TJ Haws — part of BYU’s star-crossed ‘Lone Peak 3’ — is finishing his career with a flourish

Senior guard will go down as one of the Cougars’ all-time greats

PROVO — BYU’s all-time leading scorer, Tyler Haws, remembers playing basketball as a sixth-grader during recess and his little brother, TJ, more than four years younger and at least half Tyler’s size, showing up to join them. 

Decked out in Michael Jordan gear and sporting a red bowl haircut, TJ would launch deep shots every time he touched the ball.

“I’m on fire today, guys!” TJ Haws would declare. “Don’t leave me open!”

Fearless, TJ Haws felt like he belonged on the court with the older kids. 

“At times, it kind of got annoying because he wasn’t shying away from anybody,” Tyler recalled during a phone interview from Spain, where he is playing professionally. “He’s been that way for the longest time. He has this big self-confidence.”

While Tyler would go on to make an indelible mark on BYU basketball, TJ has done the same, in his own way. TJ Haws’ story is a bit more complicated. Not many Cougar basketball players have arrived on campus with higher expectations placed on him than Tyson Jay Haws.

His older brother preceded him and became the most prolific scorer in school history. His father, Marty Haws, starred at BYU in the late 1980s and early 1990s. 

If that weren’t enough, TJ Haws was part of the much-hyped “Lone Peak 3,” a group of players that was supposed to take a BYU program that had never reached the Final Four to new heights. 

“The Lone Peak 3” — Nick Emery, left, Eric Mika, center, and TJ Haws — celebrate as Lone Peak defeats Davis in the state 5A quarterfinals basketball tournament Wednesday, Feb. 27, 2013, in Ogden. | Tom Smart, Deseret News

Four years after TJ Haws started his career, he’s the last of the star-crossed “Lone Peak 3” still standing.

Who would have guessed that Haws — who committed to BYU before his sophomore year of high school way back in 2011 — still hasn’t played a game in the NCAA Tournament? 

That’s a void that he fully intends to fill this season. Haws, who’s always been a fiery competitor, believed it could happen before the season, when few people thought it was possible after the team suffered through an offseason of adversity.

As a senior, under the direction of a new coaching staff, Haws has helped the No. 23-ranked Cougars (21-7) earn their first national ranking in nine years and he’s looking to lead BYU to its first NCAA Tournament appearance in five years.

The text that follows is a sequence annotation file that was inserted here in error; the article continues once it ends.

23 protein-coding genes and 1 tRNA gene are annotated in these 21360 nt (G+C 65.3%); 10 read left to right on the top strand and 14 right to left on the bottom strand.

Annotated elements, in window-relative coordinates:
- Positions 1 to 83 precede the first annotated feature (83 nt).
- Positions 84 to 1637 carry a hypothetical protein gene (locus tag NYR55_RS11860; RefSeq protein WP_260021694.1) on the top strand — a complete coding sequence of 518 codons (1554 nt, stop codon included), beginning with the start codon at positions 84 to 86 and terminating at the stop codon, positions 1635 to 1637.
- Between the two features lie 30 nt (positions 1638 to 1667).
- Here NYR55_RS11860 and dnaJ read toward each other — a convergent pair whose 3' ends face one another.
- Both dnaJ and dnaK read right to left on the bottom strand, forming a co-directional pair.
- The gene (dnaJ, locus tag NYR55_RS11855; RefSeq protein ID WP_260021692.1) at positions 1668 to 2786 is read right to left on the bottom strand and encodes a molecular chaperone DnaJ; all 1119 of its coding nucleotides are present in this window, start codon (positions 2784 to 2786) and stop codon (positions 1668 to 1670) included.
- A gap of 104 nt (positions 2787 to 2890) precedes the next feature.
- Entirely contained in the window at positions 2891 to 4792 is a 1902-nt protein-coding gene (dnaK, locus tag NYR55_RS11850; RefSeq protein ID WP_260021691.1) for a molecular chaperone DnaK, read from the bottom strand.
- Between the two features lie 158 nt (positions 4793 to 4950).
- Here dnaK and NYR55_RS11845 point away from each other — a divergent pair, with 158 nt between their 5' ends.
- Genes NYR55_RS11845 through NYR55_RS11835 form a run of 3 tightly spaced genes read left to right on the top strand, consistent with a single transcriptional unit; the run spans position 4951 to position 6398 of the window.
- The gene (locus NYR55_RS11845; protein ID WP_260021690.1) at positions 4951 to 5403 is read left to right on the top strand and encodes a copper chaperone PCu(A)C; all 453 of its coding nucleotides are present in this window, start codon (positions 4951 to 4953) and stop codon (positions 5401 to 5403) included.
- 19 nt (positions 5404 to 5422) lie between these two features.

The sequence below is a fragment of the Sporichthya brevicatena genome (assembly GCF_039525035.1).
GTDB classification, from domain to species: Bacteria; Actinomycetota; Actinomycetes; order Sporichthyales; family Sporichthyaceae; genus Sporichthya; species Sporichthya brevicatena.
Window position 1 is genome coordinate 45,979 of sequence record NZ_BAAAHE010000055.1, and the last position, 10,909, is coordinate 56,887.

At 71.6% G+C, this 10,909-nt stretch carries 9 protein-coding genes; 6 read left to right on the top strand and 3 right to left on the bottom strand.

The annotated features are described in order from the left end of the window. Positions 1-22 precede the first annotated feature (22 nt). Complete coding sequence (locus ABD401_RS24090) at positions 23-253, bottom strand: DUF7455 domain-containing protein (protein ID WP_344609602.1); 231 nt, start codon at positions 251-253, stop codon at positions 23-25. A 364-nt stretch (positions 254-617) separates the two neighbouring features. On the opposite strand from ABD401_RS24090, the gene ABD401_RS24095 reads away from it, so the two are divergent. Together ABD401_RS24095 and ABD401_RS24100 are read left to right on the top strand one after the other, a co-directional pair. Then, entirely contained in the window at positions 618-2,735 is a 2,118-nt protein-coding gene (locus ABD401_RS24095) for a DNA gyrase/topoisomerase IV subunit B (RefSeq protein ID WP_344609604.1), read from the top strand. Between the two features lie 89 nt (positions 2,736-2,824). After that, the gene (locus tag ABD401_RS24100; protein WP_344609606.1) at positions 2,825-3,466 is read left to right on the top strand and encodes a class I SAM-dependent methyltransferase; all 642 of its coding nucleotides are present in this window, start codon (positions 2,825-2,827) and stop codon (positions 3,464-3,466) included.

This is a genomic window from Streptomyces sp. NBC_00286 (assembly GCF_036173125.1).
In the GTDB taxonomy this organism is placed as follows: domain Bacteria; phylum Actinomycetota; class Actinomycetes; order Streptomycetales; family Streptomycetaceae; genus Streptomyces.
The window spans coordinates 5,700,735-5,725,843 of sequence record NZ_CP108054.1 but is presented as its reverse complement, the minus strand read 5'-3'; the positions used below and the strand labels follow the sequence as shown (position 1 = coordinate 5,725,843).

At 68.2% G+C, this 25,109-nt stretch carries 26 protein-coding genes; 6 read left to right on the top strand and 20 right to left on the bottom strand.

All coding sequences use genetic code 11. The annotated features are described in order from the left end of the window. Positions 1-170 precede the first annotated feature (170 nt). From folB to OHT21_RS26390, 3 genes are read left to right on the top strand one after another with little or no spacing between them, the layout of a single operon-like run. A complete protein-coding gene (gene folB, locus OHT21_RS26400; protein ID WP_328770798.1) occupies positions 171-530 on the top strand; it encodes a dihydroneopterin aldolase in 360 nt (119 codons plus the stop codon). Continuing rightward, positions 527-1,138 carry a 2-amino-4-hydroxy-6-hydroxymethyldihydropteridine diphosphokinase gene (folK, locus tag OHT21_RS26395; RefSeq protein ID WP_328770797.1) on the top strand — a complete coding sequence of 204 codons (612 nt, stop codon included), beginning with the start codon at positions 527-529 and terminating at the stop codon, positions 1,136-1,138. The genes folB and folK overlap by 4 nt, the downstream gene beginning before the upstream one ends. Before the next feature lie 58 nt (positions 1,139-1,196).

But during his time in the program, he has endured numerous twists and turns.

“It’s been a lot of changes. I’ve had a lot of different coaches, a lot of different teammates,” Haws said. “It hasn’t gone in any way that I would have expected. But I’ve learned so much. In life, you have things thrown at you. You have to learn to adapt and keep moving and do your best every day. I feel like I’ve done that with all the different changes.”

While some might judge Haws by what he hasn’t accomplished, he’s silenced critics this season, leaving a lasting impression with a series of signature moments. 

In November, he made a buzzer-beating jumper at Houston. In February, he buried a long-range 3-pointer to vanquish Saint Mary’s with nine seconds remaining (and hours before the birth of his first child). And last Saturday, his alley-oop pass to Yoeli Childs with 11.1 seconds left lifted the Cougars to a dramatic 72-71 road victory over San Diego. Those plays will live on in BYU basketball lore. 

Along the way, Haws has been quietly moving up the career charts, ranking in the top 10 all time in several categories — eighth in scoring (1,842 points), third in 3-point field goals made (239), third in assists (569), eighth in steals (152) and ninth in free-throw percentage (82.1%).

And he’s become BYU’s ironman, having started every game in his career (129), setting the school record for most consecutive starts. He’s been a model of longevity and persistence.

“He’s a really special player and he’s obviously trying to put the finishing touches in a spectacular way on a really special BYU career,” said coach Mark Pope. 

Many regard TJ Haws as one of the best players in school history. 

“He’s overcome a lot. For him to be as resilient as he has been and to perform as consistently as he has amidst all of that speaks even more to what he’s done at BYU,” said former Cougar and current BYU Radio analyst Mark Durrant. “He’ll be looked on as one of the greats.”

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On Saturday, when BYU hosts No. 2 Gonzaga, on Senior Night, Haws will be honored along with six other seniors and BYU fans sitting in a sold-out Marriott Center will roar, letting him know how they feel about him.